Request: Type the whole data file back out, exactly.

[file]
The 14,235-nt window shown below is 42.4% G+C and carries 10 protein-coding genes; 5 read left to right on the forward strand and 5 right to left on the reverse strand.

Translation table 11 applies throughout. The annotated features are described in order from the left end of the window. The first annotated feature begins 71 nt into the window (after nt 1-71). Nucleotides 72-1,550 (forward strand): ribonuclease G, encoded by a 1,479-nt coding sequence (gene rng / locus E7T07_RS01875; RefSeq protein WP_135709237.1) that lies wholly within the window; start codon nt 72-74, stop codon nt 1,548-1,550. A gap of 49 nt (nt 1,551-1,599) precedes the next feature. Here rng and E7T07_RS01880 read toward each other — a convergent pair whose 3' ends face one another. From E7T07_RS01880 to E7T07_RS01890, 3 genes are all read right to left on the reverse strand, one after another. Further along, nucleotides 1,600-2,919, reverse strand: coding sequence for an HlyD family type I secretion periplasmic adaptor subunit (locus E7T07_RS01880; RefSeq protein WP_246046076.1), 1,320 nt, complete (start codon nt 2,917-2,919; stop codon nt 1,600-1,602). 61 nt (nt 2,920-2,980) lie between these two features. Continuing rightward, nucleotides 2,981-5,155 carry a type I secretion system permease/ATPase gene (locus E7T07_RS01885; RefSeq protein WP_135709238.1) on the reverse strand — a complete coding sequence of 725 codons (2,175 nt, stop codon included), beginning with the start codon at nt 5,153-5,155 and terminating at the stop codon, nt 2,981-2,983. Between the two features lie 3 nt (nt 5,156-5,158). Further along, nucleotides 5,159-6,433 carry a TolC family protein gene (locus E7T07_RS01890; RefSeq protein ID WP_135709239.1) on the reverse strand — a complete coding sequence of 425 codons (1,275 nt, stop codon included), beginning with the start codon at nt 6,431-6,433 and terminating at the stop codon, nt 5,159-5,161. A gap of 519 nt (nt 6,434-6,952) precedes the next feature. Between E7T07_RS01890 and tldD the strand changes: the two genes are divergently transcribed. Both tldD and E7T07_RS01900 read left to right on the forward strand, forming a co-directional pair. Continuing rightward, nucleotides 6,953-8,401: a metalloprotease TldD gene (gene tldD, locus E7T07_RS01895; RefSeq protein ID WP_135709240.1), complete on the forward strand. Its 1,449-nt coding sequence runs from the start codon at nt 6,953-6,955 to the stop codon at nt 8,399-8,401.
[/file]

The 14,235-nt window shown below is 42.4% G+C and carries 10 protein-coding genes; 5 read left to right on the forward strand and 5 right to left on the reverse strand.

Translation table 11 applies throughout. The annotated features are described in order from the left end of the window. The first annotated feature begins 71 nt into the window (after nt 1-71). Nucleotides 72-1,550 (forward strand): ribonuclease G, encoded by a 1,479-nt coding sequence (gene rng / locus E7T07_RS01875; RefSeq protein WP_135709237.1) that lies wholly within the window; start codon nt 72-74, stop codon nt 1,548-1,550. A gap of 49 nt (nt 1,551-1,599) precedes the next feature. Here rng and E7T07_RS01880 read toward each other — a convergent pair whose 3' ends face one another. From E7T07_RS01880 to E7T07_RS01890, 3 genes are all read right to left on the reverse strand, one after another. Further along, nucleotides 1,600-2,919, reverse strand: coding sequence for an HlyD family type I secretion periplasmic adaptor subunit (locus E7T07_RS01880; RefSeq protein WP_246046076.1), 1,320 nt, complete (start codon nt 2,917-2,919; stop codon nt 1,600-1,602). 61 nt (nt 2,920-2,980) lie between these two features. Continuing rightward, nucleotides 2,981-5,155 carry a type I secretion system permease/ATPase gene (locus E7T07_RS01885; RefSeq protein WP_135709238.1) on the reverse strand — a complete coding sequence of 725 codons (2,175 nt, stop codon included), beginning with the start codon at nt 5,153-5,155 and terminating at the stop codon, nt 2,981-2,983. Between the two features lie 3 nt (nt 5,156-5,158). Further along, nucleotides 5,159-6,433 carry a TolC family protein gene (locus E7T07_RS01890; RefSeq protein ID WP_135709239.1) on the reverse strand — a complete coding sequence of 425 codons (1,275 nt, stop codon included), beginning with the start codon at nt 6,431-6,433 and terminating at the stop codon, nt 5,159-5,161. A gap of 519 nt (nt 6,434-6,952) precedes the next feature. Between E7T07_RS01890 and tldD the strand changes: the two genes are divergently transcribed. Both tldD and E7T07_RS01900 read left to right on the forward strand, forming a co-directional pair. Continuing rightward, nucleotides 6,953-8,401: a metalloprotease TldD gene (gene tldD, locus E7T07_RS01895; RefSeq protein ID WP_135709240.1), complete on the forward strand. Its 1,449-nt coding sequence runs from the start codon at nt 6,953-6,955 to the stop codon at nt 8,399-8,401.